Bloomberg Anywhere Remote Login Bloomberg Terminal Demo Request


Connecting decision makers to a dynamic network of information, people and ideas, Bloomberg quickly and accurately delivers business and financial information, news and insight around the world.


Financial Products

Enterprise Products


Customer Support

  • Americas

    +1 212 318 2000

  • Europe, Middle East, & Africa

    +44 20 7330 7500

  • Asia Pacific

    +65 6212 1000


Industry Products

Media Services

Follow Us

Credit Suisse Joins JPMorgan to Repackage Brazil State Loan

Credit Suisse Group AG and JPMorgan Chase & Co. are selling to investors through pass-through notes a $1.27 billion loan made to the Brazilian state of Minas Gerais, according to people familiar with the matter.

Credit Suisse made the original 10-year loan in November with an interest rate of 5.33 percent to help repay debt owed to Cia. Energetica de Minas Gerais, or Cemig, as the utility company is known. The loan will be sold to a special-purpose entity that will issue the pass-through notes to investors, according to the people, who asked not to be identified because they aren’t authorized to comment publicly. The state of Minas Gerais declined to comment on the offering.

Banks are taking advantage of federal guarantees to make more loans to Brazilian states seeking to refinance debt as benchmark interest rates have fallen to record lows. Brazil authorized 21 states in August to borrow 60 billion reais ($30 billion) through 2014 with government guarantees to compensate for lower tax transfers.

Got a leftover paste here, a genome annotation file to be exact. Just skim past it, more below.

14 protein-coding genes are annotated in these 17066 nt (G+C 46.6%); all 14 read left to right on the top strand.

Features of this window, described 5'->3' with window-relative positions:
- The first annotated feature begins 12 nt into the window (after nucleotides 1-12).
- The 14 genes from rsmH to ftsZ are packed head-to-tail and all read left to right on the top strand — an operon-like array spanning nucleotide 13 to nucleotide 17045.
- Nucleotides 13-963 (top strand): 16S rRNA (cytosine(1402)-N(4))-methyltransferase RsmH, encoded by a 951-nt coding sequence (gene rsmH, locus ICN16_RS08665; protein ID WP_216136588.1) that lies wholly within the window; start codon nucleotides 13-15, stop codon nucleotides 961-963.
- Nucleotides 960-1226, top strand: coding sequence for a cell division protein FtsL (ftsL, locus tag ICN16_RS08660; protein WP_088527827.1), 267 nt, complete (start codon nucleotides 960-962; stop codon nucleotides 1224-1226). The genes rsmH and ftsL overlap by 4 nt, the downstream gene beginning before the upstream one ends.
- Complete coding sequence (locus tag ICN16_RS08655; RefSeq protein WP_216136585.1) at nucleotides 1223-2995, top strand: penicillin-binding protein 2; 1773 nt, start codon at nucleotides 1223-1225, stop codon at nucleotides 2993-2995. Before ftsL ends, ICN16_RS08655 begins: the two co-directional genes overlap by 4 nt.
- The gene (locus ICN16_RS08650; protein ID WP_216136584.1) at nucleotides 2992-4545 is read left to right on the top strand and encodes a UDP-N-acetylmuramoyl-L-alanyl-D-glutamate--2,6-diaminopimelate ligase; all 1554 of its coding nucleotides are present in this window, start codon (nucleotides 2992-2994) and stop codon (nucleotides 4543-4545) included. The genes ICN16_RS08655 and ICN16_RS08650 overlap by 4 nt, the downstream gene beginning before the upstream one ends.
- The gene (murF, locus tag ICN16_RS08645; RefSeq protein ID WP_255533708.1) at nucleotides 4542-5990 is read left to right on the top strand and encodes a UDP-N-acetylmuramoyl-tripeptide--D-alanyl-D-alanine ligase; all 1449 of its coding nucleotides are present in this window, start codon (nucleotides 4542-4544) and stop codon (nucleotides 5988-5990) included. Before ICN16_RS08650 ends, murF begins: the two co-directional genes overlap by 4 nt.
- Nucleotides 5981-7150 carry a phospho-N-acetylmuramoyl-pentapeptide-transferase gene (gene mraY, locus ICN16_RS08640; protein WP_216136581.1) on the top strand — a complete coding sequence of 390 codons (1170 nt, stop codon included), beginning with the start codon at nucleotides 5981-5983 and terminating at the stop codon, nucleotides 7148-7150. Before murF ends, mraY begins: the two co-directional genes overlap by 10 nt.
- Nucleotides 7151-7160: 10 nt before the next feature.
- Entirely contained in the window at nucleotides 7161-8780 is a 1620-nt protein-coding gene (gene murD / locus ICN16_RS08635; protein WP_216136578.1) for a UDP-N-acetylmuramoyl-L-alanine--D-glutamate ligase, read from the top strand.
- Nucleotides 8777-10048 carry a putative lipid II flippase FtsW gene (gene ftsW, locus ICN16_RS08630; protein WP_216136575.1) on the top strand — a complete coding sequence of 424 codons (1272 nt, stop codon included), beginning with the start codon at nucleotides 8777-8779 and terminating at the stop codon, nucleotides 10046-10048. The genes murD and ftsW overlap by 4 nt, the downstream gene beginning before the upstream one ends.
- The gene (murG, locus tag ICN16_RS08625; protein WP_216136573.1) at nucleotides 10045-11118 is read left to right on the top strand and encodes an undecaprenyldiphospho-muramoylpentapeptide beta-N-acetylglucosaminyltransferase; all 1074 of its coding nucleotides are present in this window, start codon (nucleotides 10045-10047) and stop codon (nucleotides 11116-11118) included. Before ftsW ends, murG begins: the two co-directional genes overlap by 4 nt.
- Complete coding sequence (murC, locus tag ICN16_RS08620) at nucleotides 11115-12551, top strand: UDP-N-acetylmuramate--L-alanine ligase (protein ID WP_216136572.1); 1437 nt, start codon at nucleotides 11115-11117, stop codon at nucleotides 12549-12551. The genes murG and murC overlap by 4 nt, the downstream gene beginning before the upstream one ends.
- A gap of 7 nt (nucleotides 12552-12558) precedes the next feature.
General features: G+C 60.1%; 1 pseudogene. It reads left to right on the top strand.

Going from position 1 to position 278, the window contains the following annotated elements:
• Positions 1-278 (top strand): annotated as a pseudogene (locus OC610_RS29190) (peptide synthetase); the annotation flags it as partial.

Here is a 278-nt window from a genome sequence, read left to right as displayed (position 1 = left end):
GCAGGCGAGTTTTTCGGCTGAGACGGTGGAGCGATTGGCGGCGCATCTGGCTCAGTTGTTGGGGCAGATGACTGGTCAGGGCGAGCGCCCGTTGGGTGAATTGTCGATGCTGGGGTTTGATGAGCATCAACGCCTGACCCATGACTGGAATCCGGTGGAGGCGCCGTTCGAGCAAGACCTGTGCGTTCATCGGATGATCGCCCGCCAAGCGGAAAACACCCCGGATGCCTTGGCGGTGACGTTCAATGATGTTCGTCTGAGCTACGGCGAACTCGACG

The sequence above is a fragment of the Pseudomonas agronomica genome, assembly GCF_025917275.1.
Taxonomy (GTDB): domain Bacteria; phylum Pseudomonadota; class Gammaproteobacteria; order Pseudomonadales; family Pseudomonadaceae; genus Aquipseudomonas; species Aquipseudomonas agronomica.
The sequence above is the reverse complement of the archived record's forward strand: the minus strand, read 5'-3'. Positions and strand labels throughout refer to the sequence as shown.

“This type of borrowing is OK as long as constraints are in place,” John Welch, a strategist at CIBC World Markets, said by phone from Toronto. “Minas Gerais looks pretty good fiscally. They got themselves in good shape.”

Brazilian states and cities haven’t been able to take advantage of the unprecedented decline in borrowing costs because they have been restricted from selling bonds since a 1997 bailout, leaving the country without a municipal bond market. States faced financial turmoil in the 1990s after years of mismanagement and hyperinflation.

1999 Crisis

Minas Gerais threatened to halt payments of debt owed to the federal government in 1999 in a challenge to then President Fernando Henrique Cardoso’s bid to restore investor confidence. The crisis helped lead to the devaluation of the real.

“The idea is to keep the purse strings very tight on the states because historically they tend to overdo it and expect a bailout,” Welch of CIBC said.

Leonardo Colombini, the state finance secretary, told Bloomberg News in October that Minas Gerais also planned to borrow $450 million from the World Bank and 300 million euros ($387 million) from the French Development Agency to pay off debt to Cemig.

Please upgrade your Browser

Your browser is out-of-date. Please download one of these excellent browsers:

Chrome, Firefox, Safari, Opera or Internet Explorer.